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I am BarbC's husband. She is not up to speed on the computer, yet. She has been quite debilitated since September 2010. She is just now getting to do routine things.
Her ileostomy takedown was on November 17, 2011, and the first few weeks it was diarrhea with the accompanying 'butt burn' due to clear liquid and then plain liquid diet and on to pureed food.
Then with regular food and the solidifying of the stood (somewhat) the BB went away and a routine set into place. The surgeon recommended Imodium to help with the solidifying and Citrucel to help 'bulk' the stool. Here at six weeks after takedown, she is starting to have some rectal bleeding. She is also experiencing nausea at mealtimes. She has no pain and she is not taking any pain pills.
We saw the surgeon on Wednesday. His comment about the bleeding was that some should be expected as the staples in the anal attachment moved every time that she had a movement and the staples cause some internal chaffing. He indicated that that would cease after the scarring took place. He also cautioned against 'straining' too much when having a movement.
Last night, the amount of blood picked up and this morning, she lost her breakfast -- not just nausea this time, but vomiting.
We do not suspect a blockage, since she has no pain or discomfort in her abdomen. Any suggestions or comments would be greatly appreciated. Has anyone out there experienced similar circumstances? How did you deal with the nausea at meals? One added comment -- she is on blood thinners due to DVT (blood clots) in her arm, which has me quite concerned with the bleeding.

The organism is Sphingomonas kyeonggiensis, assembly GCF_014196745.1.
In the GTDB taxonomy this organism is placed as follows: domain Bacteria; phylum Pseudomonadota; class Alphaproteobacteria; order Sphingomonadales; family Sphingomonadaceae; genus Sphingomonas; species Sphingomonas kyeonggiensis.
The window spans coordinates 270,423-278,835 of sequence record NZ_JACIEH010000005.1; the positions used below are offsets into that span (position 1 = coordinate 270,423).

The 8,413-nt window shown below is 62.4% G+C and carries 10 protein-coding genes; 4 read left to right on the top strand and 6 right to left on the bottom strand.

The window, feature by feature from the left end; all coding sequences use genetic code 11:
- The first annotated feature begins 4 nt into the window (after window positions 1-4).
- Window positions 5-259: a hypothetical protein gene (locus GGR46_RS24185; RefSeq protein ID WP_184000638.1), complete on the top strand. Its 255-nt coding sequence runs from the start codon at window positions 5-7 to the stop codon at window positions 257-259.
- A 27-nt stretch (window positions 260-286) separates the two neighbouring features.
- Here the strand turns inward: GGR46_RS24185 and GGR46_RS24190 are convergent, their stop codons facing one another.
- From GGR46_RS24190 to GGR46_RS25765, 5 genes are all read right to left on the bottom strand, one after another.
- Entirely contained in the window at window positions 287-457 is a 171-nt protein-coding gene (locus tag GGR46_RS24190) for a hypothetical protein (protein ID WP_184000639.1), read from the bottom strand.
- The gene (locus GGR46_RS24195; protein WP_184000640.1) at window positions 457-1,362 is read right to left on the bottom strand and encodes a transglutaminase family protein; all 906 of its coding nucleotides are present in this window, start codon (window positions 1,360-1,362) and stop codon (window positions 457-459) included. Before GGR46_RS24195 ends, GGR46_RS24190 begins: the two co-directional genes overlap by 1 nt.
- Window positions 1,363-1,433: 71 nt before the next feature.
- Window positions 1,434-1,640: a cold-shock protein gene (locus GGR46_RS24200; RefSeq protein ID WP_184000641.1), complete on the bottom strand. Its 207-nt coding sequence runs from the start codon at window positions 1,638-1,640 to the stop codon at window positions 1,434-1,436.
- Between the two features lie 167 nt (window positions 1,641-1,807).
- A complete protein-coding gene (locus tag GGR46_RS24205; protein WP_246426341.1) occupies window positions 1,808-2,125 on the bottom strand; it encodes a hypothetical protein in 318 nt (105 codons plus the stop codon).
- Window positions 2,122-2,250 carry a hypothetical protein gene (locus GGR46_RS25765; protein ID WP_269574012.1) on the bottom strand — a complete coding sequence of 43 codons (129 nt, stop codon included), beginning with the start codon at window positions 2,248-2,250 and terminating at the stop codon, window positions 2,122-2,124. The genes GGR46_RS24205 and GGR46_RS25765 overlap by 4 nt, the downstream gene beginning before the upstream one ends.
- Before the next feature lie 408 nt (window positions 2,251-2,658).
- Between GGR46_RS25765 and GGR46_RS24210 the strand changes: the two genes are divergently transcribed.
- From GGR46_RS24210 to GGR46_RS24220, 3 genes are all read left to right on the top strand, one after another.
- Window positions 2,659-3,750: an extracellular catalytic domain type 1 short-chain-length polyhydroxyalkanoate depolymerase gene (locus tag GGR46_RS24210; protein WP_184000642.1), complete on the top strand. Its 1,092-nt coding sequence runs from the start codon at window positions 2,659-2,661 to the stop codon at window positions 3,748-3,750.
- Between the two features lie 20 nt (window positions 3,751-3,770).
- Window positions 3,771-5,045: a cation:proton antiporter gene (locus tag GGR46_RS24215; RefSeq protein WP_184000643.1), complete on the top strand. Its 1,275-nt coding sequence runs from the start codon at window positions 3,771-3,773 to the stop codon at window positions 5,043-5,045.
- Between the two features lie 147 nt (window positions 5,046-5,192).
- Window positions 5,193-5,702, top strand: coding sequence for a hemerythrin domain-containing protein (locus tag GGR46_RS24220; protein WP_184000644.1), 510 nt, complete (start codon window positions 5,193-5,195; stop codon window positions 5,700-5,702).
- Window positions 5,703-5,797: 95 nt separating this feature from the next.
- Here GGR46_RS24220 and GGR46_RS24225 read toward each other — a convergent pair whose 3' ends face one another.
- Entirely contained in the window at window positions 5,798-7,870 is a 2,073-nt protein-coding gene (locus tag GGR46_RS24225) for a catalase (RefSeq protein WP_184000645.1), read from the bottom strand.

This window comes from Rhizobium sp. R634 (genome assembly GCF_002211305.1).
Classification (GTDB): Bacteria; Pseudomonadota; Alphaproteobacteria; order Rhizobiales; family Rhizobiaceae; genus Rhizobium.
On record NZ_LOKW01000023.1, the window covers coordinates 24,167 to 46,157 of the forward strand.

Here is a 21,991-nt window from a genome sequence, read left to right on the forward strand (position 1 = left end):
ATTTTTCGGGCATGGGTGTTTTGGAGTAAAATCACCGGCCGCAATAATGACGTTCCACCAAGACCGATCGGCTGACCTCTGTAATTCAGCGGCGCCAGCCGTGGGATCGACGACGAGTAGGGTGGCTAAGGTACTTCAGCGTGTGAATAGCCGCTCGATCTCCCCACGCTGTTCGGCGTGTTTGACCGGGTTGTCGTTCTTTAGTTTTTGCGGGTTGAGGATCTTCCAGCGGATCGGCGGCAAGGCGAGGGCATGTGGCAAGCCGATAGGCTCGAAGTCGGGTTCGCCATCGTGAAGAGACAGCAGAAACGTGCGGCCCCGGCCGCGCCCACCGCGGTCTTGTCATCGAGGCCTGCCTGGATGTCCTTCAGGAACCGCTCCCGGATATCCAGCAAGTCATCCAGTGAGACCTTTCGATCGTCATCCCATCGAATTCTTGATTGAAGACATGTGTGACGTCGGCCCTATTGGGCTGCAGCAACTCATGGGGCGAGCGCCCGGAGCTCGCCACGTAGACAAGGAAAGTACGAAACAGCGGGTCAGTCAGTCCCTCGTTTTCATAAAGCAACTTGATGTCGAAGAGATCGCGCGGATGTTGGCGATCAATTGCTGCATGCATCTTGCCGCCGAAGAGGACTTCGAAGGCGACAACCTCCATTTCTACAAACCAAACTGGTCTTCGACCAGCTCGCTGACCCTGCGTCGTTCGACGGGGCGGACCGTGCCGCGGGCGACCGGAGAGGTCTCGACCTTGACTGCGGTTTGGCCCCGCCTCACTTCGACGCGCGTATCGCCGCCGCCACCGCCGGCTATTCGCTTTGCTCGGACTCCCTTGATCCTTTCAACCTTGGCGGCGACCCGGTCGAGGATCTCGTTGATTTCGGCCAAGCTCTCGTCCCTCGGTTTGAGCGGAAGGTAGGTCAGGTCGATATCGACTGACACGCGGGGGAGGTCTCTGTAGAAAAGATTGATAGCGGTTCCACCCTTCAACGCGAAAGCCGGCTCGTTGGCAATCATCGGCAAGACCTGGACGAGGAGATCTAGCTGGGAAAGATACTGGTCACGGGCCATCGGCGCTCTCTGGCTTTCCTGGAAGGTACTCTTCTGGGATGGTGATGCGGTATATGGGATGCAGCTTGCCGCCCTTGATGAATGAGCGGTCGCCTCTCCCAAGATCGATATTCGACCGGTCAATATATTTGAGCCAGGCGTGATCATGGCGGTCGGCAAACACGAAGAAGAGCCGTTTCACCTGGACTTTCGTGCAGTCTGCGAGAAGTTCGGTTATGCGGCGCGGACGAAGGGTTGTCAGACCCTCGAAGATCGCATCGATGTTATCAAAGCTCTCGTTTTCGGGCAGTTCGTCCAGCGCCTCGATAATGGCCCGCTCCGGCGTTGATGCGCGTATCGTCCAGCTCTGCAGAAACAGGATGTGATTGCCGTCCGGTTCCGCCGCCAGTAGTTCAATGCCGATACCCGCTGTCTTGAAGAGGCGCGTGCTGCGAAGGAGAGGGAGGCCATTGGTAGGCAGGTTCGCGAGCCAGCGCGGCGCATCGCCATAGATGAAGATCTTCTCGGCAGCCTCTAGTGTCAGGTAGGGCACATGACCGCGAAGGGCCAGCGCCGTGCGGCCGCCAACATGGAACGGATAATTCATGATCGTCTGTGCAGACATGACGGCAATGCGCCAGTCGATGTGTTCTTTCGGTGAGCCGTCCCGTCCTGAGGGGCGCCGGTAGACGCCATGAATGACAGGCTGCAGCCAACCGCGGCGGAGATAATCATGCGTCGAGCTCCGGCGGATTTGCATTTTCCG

If this nausea has been around for more than a few days then I definitely think you should call her GI or surgeon. Can you relate the onset to starting the immodium or citrucel (or any other meds?) At the very least they can help you figure out if there are any environmental triggers, do a stool culture to rule out c-diff (with the increase in blood) and prescribe anti-nausea meds if necessary. (My personal favorite is Zofran for helping to reduce the vomiting while not making me feel like a zombie.)
I hope she is feeling better soon!
Ulcerative colitis 5/09
Step 1 9-23-09
Step 2 1-15-10
Developed Gastroparesis 4/10
Gallbladder removal 6-17-10
I'm so sorry she is having all these problems. Nothing seemed to go by the textbook for me either. In addition to the advice above I have a few suggestions.
Is she being seen for surgery follow-up by her primary care doctor or internist? My internist was very helpful when I had post surgical problems. Some others do follow-up with their GI's. My experience has been that surgeon's cut and pass me off to my primary care doctor - after they do surgical follow-ups and make sure things are healing well.
The vomiting bothers me for several reasons specifically dehydration. That can make you nauseous and to throw-up, it happened to me quite a bit after my 1st surgery. Has she been having any headaches or muscle cramping? Is she drinking electrolyte replacement drinks? There are a lot of good ones out there. Drinking water alone is not enough. Coconut water is great, I usually add a little of another kind of juice to splash it up.